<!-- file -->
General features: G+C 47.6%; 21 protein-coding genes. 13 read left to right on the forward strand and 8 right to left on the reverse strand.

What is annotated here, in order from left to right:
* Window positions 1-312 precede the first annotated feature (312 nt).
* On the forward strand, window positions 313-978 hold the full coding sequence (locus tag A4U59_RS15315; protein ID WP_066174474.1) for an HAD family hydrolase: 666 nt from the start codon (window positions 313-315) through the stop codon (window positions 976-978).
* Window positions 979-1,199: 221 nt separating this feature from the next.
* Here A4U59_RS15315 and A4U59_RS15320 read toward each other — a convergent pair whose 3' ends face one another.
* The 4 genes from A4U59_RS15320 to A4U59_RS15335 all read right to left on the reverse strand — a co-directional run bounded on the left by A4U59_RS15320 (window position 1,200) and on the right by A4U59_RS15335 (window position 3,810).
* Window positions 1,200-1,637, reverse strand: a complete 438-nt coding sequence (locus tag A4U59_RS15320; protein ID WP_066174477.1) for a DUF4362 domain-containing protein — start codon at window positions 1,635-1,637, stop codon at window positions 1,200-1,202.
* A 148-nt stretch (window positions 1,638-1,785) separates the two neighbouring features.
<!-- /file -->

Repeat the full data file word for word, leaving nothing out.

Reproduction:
General features: G+C 47.6%; 21 protein-coding genes. 13 read left to right on the forward strand and 8 right to left on the reverse strand.

What is annotated here, in order from left to right:
* Window positions 1-312 precede the first annotated feature (312 nt).
* On the forward strand, window positions 313-978 hold the full coding sequence (locus tag A4U59_RS15315; protein ID WP_066174474.1) for an HAD family hydrolase: 666 nt from the start codon (window positions 313-315) through the stop codon (window positions 976-978).
* Window positions 979-1,199: 221 nt separating this feature from the next.
* Here A4U59_RS15315 and A4U59_RS15320 read toward each other — a convergent pair whose 3' ends face one another.
* The 4 genes from A4U59_RS15320 to A4U59_RS15335 all read right to left on the reverse strand — a co-directional run bounded on the left by A4U59_RS15320 (window position 1,200) and on the right by A4U59_RS15335 (window position 3,810).
* Window positions 1,200-1,637, reverse strand: a complete 438-nt coding sequence (locus tag A4U59_RS15320; protein ID WP_066174477.1) for a DUF4362 domain-containing protein — start codon at window positions 1,635-1,637, stop codon at window positions 1,200-1,202.
* A 148-nt stretch (window positions 1,638-1,785) separates the two neighbouring features.